My holiday in New York was pretty relaxed. I didn’t schedule too much because I was busy writing my chapters for a book I’m contributing to. I did get a chance to see the 3D Imax version of TRON: Legacy. I’d read some of the reviews from a number of people, “It’s a terrible movie” or “I can’t believe how they ruined the storyline”, or the best one yet, “What a fantastic music clip though a poor movie”. With reviews like that, I figured it’d be best to see it whilst on the big screen and with great audio at the same time, so off I went to see Tron on the big screen.
Just like in Avatar, the 3D effects strike you from the start, with a flying in movement that literally makes you feel like you’re floating through the air. After a while you adjust and the 3D effects start to become less noticeable.
Even though this latest incarnation apparently “ruined the original storyline”, I kind of liked the movie for what it was. The first fifteen minutes does a good job at creating excitement and wonder.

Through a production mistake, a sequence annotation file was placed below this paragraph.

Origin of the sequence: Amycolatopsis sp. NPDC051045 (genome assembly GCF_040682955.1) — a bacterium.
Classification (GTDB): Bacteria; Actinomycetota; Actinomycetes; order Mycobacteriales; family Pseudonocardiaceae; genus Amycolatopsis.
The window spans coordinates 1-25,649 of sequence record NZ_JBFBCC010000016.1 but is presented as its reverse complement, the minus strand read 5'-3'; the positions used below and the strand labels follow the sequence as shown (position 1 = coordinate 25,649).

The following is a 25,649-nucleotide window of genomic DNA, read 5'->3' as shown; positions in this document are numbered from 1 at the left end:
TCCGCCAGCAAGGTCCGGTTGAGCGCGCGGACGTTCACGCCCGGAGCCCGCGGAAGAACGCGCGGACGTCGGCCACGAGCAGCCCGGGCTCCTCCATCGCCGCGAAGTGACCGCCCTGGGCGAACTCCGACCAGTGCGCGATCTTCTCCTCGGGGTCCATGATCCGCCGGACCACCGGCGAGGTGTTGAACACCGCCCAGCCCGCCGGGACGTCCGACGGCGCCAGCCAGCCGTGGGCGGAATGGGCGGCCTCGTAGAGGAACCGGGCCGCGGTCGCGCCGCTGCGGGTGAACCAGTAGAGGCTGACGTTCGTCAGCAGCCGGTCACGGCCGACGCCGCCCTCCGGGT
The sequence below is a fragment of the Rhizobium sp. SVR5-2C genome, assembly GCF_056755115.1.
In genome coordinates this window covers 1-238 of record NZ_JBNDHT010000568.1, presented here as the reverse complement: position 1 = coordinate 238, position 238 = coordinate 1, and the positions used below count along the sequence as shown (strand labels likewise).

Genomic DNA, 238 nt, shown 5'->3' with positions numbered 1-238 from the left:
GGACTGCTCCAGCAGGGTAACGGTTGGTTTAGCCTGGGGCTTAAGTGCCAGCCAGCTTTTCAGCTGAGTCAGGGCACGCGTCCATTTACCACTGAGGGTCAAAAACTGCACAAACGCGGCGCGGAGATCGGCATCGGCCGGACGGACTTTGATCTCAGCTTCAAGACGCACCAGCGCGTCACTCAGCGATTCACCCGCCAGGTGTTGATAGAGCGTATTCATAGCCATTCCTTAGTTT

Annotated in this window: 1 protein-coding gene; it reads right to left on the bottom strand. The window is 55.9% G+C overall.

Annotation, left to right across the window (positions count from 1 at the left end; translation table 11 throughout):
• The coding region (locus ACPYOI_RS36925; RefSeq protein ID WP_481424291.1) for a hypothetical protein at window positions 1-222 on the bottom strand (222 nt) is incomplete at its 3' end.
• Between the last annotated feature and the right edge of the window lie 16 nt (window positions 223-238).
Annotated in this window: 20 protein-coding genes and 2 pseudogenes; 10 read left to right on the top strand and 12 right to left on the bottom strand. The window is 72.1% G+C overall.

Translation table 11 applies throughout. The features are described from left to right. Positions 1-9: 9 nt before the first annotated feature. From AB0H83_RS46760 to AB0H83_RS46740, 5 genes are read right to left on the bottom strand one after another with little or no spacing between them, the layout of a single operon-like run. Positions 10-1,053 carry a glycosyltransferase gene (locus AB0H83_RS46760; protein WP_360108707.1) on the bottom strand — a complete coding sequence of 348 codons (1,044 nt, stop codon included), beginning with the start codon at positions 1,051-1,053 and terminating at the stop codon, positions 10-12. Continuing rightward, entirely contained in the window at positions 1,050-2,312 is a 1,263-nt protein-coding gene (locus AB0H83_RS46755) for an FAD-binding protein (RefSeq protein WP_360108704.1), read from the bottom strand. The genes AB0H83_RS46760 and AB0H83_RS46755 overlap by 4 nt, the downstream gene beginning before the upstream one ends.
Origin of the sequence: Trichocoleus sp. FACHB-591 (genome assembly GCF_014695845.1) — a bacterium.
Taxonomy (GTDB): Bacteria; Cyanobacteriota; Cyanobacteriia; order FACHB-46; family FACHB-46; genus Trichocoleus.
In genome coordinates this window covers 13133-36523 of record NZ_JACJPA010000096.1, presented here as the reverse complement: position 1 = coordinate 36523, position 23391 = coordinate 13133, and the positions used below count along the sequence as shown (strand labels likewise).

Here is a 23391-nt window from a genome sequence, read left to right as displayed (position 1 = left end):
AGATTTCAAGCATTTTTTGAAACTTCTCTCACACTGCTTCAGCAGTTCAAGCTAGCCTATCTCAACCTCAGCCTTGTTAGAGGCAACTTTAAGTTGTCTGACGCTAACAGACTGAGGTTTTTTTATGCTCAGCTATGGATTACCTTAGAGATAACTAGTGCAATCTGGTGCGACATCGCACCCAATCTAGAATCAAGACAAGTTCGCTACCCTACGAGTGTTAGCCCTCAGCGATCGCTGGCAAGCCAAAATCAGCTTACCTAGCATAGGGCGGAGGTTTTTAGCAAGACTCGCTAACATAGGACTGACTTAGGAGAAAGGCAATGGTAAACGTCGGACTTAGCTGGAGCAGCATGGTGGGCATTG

I had to really question the whole motorcycle chase scene and the breaking into the company but the “broken childhood” of the main character and how those skills are later put to use make a whole lot of sense. It really wouldn’t have been quite the same.
I also appreciated the use of a termail and the “kill -9″ process by one of the sideline characters that doesn’t attempt to over-glamourise the techie side to it.
As expected, the movie spends most of its time in the “digital world”, where the club-like UV effects make their most impact on the dark backgrounds and where all the great action scenes come to life. Despite how easily the whole movie could have centred around the action fight scenes created by the light-cycles, I think they did a good job of the cool factor without over-doing it. In fact, I think this underuse made the point very well.
What really stood out for me was the fantastic soundtrack instrumented by French DJs, Daft Punk. Dark, moving, and bass-thumping tracks for once adding that extra dimension to feeling like you were really part of a club. It’d be nice to think that a digital world could be as club-like as they made it out to be
This isn’t a movie that will win any awards. I think it’s an ambitious project to try to replicate something that already exists. In fact, I remember watching the original as such a young kid I remember nothing to compare it to other than the name, so for me it works.
As far as entertainment it works for me. The story doesn’t take any unexpected twists but you know what? That’s fine with me.